Three force cams 116 are secured to the cam shaft 94 at equal intervals determined by intermediate spacers 118. As seen in FIGS. 4B and 4C, each force cam 116 has a camming surface 120 at its distal end. The camming surface of each cam travels along an arc when the cam shaft 94 is rotated. Rotation of cam shaft 94 in turn occurs when the level arm 92 is swiveled due to axial deflection of the drive sleeve 14 and bearing 88 coupled thereto. Each cam 116 is positioned to engage a switch roller 122 pivotably mounted on the distal end of a contact arm 124 of a corresponding microswitch 126a-c. Each microswitch has a contact block 128 which is moved from a first position whereat the switch does not turn off the motor to a second position whereat the switch turns off the motor as the cam rotates through a predetermined angle of rotation.
Microswitches 126a and 126b are oriented as shown in FIG. 4B and used for the direction "valve closed" (one of these for redundancy); the third microswitch 126c is oriented as shown in FIG. 4C and used for the opening direction. Comparing FIGS. 4B and 4C, it can be seen that microswitch 126a will be actuated to turn off the motor when the cam shaft rotates in a direction corresponding to upward axial deflection of the drive sleeve, whereas microswitch 126c will be actuated to turn off the motor when the cam shaft rotates in the opposite direction corresponding to downward axial deflection of the drive sleeve. The power supply to motor 2 is cut off in response to actuation of any one of microswitches 126a-c.
When the actuator has driven the valve disk 32 (see FIG. 2) into its final position, the friction springs 62 are compressed and the drive sleeve 14 is shifted slightly upward or downward (depending on whether the final position of the valve disk is up or down) within the spring deflection. The shifted distance depends on the characteristic of the friction springs. The distance is therefore an indicator of the force which is being transferred axially in the ball screw 22. The spring deflection is mechanically converted into rotation of the cam shaft 94 via the above-described lever/shaft mechanism and transferred to the adjustable (turn-able) cams. The cams respectively operate the three independent microswitches, i.e., force switches. The respective operating states for the valve, drive sleeve, spring pack, force switch, motor, brake, and potentiometer are shown in FIG. 7.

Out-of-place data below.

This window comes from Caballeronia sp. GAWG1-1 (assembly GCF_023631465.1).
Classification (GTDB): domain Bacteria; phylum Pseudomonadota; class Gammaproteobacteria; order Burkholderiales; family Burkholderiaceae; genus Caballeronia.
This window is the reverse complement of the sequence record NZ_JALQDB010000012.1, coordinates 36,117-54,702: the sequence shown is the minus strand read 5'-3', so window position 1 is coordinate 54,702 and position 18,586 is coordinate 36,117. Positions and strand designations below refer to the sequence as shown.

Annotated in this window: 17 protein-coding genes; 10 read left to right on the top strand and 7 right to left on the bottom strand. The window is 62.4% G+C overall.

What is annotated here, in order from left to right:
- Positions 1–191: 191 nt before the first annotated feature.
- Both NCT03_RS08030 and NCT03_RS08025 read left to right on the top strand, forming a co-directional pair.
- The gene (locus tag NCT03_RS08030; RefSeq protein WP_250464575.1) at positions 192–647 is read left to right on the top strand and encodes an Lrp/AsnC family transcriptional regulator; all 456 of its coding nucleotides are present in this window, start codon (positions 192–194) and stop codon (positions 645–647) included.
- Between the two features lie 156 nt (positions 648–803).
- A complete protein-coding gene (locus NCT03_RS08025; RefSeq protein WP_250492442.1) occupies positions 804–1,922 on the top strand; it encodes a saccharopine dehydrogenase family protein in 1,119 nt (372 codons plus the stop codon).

The conductive potentiometer 112 is driven by toothed spur gear 108 located on the rear end of cam shaft 94. Since the characteristic of the friction springs 62 is determined by the spring manufacturer, the potentiometer output voltage (which depends on the spring deflection) is used for the adjustment of the force switching contact.
Prior to adjustment of the force switching contacts, the valve should be partially open to unseat the valve disk 32. Then the cover of the force switch unit is removed and potentiometer 112 is adjusted to zero. During the adjustment, a diagram showing the force characteristic for the spring pack should be available. The adjustment is carried out as follows: (1) connect a voltmeter to the terminals of the potentiometer; (2) drive the valve disk into its seat by manually turning the actuator's handwheel; (3) when the valve disk has reached its seat, continue turning the handwheel slowly until the voltmeter indicates the voltage proportional to the force desired; (4) loosen the clamping screw 130 (see FIG. 4D) of the force cam 116; (5) turn the force cam 116 carefully until it actuates the switching contacts (contact either open or closed); and (6) retighten the clamping screw 130 to clamp the force cam onto the cam shaft (not shown in FIG. 4D) which penetrates the fastening hole 134. Screw 132 can be used for fine adjustment.